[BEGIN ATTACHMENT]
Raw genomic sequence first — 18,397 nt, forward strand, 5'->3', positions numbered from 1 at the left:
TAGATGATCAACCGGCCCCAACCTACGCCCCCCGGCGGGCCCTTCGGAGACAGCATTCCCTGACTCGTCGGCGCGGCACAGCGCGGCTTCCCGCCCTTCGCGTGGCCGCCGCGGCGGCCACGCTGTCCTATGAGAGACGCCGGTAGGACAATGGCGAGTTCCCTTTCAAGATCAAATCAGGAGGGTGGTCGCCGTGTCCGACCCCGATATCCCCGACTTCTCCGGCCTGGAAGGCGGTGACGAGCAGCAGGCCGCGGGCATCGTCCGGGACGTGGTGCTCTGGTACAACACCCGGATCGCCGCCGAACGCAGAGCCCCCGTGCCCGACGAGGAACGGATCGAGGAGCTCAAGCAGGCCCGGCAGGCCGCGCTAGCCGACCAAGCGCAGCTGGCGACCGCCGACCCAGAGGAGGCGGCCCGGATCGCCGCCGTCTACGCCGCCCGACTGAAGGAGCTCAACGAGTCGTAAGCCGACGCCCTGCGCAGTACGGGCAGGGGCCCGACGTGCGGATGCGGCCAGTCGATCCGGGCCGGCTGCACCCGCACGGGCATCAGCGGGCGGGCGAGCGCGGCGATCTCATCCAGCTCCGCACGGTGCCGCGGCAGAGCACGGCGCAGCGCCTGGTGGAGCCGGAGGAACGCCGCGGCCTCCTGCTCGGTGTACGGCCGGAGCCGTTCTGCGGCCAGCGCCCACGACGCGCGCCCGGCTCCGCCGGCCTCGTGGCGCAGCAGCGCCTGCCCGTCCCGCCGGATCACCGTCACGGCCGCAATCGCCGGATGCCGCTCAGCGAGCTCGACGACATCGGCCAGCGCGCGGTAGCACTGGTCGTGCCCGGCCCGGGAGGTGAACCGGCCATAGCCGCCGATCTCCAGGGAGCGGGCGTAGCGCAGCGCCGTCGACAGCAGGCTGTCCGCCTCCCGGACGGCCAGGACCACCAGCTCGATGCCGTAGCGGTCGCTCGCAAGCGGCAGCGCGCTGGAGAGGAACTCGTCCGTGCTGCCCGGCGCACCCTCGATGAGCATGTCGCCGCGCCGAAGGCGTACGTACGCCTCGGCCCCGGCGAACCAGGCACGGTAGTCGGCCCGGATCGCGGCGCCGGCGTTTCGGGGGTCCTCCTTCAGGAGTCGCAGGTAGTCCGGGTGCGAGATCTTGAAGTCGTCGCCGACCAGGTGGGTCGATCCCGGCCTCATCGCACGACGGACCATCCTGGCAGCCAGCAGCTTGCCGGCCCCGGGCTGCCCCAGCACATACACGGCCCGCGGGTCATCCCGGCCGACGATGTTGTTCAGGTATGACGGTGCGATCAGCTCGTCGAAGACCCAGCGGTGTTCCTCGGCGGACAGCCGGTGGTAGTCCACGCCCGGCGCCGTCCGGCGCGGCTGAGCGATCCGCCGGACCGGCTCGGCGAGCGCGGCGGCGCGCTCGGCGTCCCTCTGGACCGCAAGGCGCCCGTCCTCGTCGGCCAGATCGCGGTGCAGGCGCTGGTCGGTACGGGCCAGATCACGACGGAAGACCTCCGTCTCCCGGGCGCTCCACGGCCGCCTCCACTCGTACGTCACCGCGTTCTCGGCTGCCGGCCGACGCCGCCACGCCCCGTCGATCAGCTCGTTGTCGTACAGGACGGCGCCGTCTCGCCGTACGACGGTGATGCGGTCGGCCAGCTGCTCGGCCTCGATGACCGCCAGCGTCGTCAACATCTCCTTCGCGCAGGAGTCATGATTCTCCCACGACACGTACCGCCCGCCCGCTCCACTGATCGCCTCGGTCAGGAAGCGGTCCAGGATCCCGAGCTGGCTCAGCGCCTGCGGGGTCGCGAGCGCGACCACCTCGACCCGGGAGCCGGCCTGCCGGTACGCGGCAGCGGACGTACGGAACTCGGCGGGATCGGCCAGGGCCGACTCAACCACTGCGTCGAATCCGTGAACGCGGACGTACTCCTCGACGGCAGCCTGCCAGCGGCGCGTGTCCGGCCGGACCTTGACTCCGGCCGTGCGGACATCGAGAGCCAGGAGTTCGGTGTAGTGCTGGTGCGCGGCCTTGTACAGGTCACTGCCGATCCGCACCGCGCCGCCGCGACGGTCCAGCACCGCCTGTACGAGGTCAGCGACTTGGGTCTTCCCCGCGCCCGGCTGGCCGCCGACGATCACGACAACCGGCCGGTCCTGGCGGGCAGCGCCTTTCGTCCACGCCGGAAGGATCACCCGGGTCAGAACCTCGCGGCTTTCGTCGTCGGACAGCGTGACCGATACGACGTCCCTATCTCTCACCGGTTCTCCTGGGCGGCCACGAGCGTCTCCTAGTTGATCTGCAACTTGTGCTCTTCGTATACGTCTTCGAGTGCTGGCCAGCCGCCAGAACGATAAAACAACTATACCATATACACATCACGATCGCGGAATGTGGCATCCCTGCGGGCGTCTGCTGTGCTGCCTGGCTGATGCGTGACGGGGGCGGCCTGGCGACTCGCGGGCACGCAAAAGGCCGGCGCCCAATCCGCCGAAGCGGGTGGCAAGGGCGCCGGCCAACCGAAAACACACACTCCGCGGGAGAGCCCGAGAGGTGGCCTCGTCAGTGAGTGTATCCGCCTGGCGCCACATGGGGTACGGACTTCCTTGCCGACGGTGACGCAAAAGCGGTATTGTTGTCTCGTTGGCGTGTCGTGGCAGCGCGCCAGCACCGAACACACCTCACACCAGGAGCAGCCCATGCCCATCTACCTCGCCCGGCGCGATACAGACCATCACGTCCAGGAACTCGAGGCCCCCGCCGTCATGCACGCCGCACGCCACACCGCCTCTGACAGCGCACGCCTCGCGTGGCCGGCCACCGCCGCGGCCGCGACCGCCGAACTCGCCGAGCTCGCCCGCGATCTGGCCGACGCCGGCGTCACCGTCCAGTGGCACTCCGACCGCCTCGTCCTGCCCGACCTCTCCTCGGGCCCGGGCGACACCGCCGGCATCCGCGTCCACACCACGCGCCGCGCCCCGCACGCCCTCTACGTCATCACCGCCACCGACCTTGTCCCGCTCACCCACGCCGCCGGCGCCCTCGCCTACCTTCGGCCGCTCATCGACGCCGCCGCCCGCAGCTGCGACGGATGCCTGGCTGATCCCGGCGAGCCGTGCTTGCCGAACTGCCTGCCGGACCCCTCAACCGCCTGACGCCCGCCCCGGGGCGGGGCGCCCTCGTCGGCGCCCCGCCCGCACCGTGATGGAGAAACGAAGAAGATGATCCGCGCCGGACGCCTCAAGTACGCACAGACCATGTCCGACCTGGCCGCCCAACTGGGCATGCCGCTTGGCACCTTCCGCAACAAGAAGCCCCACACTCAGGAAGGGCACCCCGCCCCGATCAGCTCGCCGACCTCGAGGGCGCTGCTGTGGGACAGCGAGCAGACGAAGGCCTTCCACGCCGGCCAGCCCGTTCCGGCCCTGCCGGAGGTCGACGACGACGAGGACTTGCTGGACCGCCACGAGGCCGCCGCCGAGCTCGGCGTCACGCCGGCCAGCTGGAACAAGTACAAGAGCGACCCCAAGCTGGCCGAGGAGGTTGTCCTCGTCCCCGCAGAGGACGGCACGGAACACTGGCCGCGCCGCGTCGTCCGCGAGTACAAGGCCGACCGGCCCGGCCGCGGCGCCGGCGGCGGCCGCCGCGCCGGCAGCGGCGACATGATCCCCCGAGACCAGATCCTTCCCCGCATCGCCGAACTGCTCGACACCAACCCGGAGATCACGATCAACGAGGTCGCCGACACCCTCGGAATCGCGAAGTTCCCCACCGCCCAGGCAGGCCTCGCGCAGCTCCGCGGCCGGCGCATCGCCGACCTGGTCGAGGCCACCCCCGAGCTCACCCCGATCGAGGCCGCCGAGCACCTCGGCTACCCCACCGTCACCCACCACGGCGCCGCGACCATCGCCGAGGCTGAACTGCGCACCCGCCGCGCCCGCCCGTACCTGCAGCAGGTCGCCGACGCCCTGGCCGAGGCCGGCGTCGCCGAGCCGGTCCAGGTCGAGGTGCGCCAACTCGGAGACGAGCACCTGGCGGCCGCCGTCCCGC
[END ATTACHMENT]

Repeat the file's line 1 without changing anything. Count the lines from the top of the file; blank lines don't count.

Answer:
Raw genomic sequence first — 18,397 nt, forward strand, 5'->3', positions numbered from 1 at the left: